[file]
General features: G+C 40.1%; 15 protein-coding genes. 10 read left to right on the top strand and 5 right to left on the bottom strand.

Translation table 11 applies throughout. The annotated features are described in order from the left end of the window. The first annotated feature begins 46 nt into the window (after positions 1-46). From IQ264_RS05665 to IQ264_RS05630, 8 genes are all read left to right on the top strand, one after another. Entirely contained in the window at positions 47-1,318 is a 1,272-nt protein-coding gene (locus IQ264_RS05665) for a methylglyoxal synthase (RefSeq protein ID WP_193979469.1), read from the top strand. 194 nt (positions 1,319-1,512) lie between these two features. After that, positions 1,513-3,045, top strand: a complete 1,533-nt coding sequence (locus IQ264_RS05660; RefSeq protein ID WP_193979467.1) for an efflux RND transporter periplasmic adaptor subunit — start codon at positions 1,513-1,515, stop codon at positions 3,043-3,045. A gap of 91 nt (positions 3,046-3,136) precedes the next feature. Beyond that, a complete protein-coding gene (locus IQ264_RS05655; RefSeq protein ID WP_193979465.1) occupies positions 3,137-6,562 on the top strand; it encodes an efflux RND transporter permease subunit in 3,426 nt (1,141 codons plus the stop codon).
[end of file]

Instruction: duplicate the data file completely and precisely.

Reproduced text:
General features: G+C 40.1%; 15 protein-coding genes. 10 read left to right on the top strand and 5 right to left on the bottom strand.

Translation table 11 applies throughout. The annotated features are described in order from the left end of the window. The first annotated feature begins 46 nt into the window (after positions 1-46). From IQ264_RS05665 to IQ264_RS05630, 8 genes are all read left to right on the top strand, one after another. Entirely contained in the window at positions 47-1,318 is a 1,272-nt protein-coding gene (locus IQ264_RS05665) for a methylglyoxal synthase (RefSeq protein ID WP_193979469.1), read from the top strand. 194 nt (positions 1,319-1,512) lie between these two features. After that, positions 1,513-3,045, top strand: a complete 1,533-nt coding sequence (locus IQ264_RS05660; RefSeq protein ID WP_193979467.1) for an efflux RND transporter periplasmic adaptor subunit — start codon at positions 1,513-1,515, stop codon at positions 3,043-3,045. A gap of 91 nt (positions 3,046-3,136) precedes the next feature. Beyond that, a complete protein-coding gene (locus IQ264_RS05655; RefSeq protein ID WP_193979465.1) occupies positions 3,137-6,562 on the top strand; it encodes an efflux RND transporter permease subunit in 3,426 nt (1,141 codons plus the stop codon).